Minnesota lawmakers are making a big push to legalize sports betting
Minnesota Lawmakers Making big push for Legal Sports Betting
Minnesota lawmakers will make another push to legalize sports betting in the state after previous attempts, most recently in November 2021, failed. The push for sports wagering is now picking up momentum as a bipartisan legalization effort was announced on Wednesday.
Tribal Opposition to Sports Betting
A new bill in Minnesota will propose that tribal casinos and racetracks legalize sports wagering at their betting sites.
Previous attempts to introduce sports betting in the Land of 10,000 Lakes have been met by opposition by tribes. These tribes have concerns about what permitting sports betting would do to the state’s gaming industry. Tribes throughout the country are particularly wary of allowing online betting options in their state as they invest most of their resources into brick-and-mortar casinos and they can’t afford online gaming to cut into their revenue.
Because of this opposition, State Representative Zach Stevenson, who is at the forefront of this legalization effort, has spent lots of time visiting all 11 Indian tribes in Minnesota trying to strike a deal with them.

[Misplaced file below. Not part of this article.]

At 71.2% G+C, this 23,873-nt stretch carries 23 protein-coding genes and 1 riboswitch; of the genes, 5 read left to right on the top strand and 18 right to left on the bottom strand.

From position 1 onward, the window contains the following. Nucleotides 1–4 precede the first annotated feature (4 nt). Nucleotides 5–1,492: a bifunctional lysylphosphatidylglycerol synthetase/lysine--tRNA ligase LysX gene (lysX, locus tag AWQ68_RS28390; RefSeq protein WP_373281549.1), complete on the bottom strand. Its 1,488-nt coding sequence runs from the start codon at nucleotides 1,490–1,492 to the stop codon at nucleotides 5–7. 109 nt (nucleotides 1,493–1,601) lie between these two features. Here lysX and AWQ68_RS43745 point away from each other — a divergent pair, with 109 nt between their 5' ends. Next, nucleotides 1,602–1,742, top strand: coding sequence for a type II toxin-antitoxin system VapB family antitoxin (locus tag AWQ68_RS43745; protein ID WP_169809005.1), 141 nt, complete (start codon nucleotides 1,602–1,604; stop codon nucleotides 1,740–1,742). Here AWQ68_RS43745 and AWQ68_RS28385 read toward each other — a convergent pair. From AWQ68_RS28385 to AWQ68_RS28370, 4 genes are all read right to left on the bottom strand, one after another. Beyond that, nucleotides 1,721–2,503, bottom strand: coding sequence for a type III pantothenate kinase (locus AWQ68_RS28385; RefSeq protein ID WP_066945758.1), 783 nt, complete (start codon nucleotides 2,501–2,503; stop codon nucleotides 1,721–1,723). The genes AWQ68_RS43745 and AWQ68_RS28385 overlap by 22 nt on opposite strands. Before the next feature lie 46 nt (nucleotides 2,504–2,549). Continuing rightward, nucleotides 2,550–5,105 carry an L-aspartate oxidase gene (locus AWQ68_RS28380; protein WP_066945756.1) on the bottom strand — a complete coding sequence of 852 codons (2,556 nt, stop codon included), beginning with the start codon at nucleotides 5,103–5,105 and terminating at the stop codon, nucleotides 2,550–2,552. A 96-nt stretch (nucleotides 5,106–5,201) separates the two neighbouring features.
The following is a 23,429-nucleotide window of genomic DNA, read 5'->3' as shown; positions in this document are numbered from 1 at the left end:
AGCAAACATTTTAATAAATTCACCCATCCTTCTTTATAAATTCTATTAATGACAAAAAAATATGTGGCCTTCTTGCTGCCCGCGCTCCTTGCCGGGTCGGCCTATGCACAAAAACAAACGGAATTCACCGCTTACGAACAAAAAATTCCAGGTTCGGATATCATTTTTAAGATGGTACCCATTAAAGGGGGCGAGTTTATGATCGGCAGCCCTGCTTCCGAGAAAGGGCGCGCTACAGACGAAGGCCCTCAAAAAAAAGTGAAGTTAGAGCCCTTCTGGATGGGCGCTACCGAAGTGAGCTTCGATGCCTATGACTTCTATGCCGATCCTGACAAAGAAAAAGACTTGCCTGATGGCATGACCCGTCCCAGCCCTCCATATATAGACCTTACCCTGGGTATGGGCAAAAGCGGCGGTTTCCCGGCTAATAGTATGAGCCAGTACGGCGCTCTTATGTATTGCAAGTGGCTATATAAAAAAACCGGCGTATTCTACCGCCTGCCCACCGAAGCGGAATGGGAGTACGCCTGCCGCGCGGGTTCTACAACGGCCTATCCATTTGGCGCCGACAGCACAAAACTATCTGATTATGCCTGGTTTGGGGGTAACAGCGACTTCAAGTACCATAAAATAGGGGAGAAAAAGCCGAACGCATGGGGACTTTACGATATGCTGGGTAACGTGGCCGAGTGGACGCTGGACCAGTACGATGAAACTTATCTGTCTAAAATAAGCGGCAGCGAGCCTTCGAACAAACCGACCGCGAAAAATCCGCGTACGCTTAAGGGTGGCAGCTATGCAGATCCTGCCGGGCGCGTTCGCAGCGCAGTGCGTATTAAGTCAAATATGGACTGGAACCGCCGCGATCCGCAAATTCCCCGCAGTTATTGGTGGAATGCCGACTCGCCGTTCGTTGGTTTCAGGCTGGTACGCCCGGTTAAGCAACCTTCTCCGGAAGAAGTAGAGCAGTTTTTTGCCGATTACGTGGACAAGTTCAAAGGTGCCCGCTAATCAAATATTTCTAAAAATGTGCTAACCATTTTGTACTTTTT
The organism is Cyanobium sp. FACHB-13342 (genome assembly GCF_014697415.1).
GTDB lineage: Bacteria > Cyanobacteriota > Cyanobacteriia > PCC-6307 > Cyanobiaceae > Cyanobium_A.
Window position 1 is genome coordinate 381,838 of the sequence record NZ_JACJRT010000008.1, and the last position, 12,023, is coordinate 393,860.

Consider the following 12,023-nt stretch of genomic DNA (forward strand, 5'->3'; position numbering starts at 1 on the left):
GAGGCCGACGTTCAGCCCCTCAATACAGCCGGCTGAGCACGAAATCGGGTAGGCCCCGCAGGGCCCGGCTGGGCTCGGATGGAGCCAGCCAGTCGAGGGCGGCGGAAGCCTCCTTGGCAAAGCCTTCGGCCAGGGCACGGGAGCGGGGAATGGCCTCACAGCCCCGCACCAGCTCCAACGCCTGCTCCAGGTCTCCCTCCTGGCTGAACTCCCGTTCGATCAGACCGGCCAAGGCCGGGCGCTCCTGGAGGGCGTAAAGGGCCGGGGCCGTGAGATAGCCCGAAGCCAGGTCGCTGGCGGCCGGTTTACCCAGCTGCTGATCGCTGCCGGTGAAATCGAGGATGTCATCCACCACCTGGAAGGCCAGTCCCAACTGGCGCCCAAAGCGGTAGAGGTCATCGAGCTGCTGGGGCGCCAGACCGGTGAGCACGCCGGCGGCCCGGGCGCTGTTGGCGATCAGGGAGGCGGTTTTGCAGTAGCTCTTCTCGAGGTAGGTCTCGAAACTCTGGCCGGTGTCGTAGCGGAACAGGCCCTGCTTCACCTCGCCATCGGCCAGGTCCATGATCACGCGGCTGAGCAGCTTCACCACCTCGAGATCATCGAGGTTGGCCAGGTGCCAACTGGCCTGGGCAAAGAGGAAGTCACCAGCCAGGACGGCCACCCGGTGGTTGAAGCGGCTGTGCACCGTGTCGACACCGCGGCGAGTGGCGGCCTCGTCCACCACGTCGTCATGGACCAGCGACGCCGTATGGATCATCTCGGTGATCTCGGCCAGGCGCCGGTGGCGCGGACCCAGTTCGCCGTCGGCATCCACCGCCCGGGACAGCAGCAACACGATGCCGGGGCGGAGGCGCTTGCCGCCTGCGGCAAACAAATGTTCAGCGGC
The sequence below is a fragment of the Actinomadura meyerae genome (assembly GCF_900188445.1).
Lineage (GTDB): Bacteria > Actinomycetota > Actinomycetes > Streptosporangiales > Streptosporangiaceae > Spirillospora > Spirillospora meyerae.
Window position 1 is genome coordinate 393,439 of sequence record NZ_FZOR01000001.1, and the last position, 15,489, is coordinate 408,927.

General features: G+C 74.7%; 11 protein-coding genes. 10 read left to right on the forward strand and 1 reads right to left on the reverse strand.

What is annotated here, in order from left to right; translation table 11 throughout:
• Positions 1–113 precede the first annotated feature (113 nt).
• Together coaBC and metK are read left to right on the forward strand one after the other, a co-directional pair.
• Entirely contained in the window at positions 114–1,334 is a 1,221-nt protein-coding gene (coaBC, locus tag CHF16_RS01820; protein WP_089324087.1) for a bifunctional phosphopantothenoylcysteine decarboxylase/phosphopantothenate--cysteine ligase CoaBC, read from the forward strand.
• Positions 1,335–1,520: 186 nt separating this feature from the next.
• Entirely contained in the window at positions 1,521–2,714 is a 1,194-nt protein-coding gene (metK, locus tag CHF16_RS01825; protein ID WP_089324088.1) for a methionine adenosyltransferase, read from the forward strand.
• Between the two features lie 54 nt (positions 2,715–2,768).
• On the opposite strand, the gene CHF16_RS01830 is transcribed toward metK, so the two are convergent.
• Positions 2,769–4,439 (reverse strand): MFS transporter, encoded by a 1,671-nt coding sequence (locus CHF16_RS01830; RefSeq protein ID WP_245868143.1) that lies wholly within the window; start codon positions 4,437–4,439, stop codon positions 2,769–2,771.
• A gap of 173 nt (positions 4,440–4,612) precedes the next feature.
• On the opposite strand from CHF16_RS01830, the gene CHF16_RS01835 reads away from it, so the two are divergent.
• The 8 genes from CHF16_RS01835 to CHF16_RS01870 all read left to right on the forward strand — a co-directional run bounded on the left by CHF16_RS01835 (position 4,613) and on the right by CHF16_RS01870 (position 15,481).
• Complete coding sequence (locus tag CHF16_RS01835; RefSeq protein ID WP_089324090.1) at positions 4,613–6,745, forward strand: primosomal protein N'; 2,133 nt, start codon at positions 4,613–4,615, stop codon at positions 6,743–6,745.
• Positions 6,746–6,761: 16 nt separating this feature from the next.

There seems to be much opposition this time around, but the state still needs formal approval from the tribes as per the terms of Tribal State Gaming Compacts of Minnesota.
How Sports Betting would look in Minnesota
If the bill gets approved, it would legalize mobile and brick-and-mortar sports wagering at the state’s tribal racetracks and casinos which would be subject to a licensing fee for operating. Tribes would have the authority to issue sub-licenses to other online bookmakers who would be taxed by the state on transactions made away from tribal lands.
Tax rates are still being decided and the bill is still being formalized but is likely to be public in March. Most of the tax revenue from sports betting operations would go into the state’s general fund with a percentage of it allocated to Gamblers Anonymous.
When the previous sports betting bill was rejected, the revenue for online betting was set to be taxed at 8% and on-site betting at 6%. When compared to New York or Hawaii where tax rates are over 50%, there is an excellent rate for operators.
Rep. Stevenson is aiming for the industry to be up and running in time for the start of the upcoming NFL season. Currently, residents in Minnesota who want to bet on their favorite teams must cross the border to Iowa in order to participate.
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